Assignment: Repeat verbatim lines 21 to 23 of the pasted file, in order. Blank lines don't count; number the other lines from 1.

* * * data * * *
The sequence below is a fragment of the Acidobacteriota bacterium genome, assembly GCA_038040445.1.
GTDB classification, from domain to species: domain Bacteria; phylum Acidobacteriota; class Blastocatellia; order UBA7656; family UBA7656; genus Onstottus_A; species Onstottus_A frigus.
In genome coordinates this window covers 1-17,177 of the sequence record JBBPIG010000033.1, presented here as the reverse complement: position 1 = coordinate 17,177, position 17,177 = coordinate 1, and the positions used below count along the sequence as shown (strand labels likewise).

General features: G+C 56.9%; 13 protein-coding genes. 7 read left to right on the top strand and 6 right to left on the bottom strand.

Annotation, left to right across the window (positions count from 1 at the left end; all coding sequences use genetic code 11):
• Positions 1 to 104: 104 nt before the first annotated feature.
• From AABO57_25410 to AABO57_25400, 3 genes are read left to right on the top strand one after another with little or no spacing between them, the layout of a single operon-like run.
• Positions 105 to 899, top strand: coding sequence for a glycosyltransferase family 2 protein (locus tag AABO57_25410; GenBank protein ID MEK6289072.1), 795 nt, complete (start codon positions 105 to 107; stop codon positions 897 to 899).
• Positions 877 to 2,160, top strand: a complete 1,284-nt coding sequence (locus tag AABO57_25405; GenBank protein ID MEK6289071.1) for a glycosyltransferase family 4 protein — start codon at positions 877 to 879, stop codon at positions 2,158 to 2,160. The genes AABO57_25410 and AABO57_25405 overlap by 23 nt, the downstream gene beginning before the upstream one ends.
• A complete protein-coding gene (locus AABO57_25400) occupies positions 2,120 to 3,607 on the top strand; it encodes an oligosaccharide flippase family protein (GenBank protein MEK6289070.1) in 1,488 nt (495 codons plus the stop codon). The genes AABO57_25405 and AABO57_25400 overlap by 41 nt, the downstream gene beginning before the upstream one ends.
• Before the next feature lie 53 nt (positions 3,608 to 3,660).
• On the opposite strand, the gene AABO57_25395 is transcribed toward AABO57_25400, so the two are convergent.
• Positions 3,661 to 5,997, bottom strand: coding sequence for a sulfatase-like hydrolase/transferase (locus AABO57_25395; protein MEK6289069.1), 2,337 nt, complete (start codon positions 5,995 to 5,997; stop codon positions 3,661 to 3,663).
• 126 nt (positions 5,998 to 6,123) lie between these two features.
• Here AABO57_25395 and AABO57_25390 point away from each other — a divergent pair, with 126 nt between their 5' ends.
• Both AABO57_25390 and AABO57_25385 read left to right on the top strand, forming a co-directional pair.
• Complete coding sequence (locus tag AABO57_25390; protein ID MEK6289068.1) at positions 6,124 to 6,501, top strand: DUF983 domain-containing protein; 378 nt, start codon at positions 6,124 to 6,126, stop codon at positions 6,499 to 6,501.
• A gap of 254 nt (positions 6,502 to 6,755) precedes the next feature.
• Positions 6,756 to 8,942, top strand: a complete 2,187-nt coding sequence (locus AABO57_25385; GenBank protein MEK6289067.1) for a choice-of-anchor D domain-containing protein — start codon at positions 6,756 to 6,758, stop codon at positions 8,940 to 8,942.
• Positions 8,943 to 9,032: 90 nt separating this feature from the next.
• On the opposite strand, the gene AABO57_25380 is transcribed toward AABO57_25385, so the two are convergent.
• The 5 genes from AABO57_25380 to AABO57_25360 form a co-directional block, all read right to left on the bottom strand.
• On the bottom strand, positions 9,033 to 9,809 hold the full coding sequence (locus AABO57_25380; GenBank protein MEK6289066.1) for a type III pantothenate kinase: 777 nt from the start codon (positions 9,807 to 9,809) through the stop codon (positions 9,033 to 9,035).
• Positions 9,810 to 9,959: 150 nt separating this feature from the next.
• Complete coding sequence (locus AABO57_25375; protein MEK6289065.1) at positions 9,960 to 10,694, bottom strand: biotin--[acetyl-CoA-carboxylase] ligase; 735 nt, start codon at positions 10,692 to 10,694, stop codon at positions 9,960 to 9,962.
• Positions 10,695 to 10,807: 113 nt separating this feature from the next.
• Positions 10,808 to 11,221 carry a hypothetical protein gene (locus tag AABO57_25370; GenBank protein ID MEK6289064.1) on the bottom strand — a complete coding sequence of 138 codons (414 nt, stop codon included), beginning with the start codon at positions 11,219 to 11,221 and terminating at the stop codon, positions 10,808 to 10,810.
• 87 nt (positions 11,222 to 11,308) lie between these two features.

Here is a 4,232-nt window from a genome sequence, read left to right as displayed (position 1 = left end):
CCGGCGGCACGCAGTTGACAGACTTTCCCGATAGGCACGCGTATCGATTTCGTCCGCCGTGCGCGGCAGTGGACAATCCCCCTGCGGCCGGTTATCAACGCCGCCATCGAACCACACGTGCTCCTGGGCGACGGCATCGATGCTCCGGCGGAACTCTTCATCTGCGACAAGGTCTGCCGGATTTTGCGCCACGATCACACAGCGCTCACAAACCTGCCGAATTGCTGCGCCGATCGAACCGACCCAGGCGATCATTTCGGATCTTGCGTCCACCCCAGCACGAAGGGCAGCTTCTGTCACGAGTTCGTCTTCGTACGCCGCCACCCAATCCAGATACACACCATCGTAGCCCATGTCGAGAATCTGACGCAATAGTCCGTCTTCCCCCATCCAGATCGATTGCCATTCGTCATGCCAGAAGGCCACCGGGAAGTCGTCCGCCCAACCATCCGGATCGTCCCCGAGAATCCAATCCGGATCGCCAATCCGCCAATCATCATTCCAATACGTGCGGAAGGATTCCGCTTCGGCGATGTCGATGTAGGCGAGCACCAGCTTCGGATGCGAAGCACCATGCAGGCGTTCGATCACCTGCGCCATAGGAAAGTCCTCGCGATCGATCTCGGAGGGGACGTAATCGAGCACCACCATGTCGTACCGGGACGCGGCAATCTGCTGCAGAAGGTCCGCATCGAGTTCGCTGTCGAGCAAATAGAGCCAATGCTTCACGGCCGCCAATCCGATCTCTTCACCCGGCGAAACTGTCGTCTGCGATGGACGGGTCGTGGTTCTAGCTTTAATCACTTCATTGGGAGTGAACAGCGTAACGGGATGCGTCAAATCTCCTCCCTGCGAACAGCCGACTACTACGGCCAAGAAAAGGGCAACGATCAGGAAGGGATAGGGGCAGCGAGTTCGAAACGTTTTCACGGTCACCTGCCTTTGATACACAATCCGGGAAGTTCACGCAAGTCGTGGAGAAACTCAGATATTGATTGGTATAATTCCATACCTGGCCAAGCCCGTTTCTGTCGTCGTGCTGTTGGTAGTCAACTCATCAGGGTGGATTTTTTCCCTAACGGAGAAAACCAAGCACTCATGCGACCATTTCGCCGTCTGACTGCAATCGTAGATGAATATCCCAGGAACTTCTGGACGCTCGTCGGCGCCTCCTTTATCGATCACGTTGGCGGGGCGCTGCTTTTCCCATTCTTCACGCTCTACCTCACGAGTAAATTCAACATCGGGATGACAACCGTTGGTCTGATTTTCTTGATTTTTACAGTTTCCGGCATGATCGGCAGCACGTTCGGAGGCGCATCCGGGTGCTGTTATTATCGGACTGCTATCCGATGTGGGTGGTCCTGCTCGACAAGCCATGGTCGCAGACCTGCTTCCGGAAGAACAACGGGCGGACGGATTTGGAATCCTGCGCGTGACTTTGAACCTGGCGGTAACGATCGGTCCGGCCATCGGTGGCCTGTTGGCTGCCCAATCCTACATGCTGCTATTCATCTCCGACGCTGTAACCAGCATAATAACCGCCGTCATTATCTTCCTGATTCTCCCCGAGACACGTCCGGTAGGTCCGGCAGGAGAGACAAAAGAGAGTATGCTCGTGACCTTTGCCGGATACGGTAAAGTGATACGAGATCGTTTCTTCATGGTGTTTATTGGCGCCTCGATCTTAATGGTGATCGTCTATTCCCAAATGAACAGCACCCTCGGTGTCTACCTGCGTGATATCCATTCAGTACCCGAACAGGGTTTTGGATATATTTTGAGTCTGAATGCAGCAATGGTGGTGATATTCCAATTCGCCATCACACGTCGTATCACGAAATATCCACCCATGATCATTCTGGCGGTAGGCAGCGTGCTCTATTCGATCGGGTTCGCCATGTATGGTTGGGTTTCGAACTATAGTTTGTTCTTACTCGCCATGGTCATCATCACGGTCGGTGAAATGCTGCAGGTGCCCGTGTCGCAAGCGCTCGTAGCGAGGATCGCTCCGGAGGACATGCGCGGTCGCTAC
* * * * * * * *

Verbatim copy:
• On the opposite strand, the gene AABO57_25380 is transcribed toward AABO57_25385, so the two are convergent.
• The 5 genes from AABO57_25380 to AABO57_25360 form a co-directional block, all read right to left on the bottom strand.
• On the bottom strand, positions 9,033 to 9,809 hold the full coding sequence (locus AABO57_25380; GenBank protein MEK6289066.1) for a type III pantothenate kinase: 777 nt from the start codon (positions 9,807 to 9,809) through the stop codon (positions 9,033 to 9,035).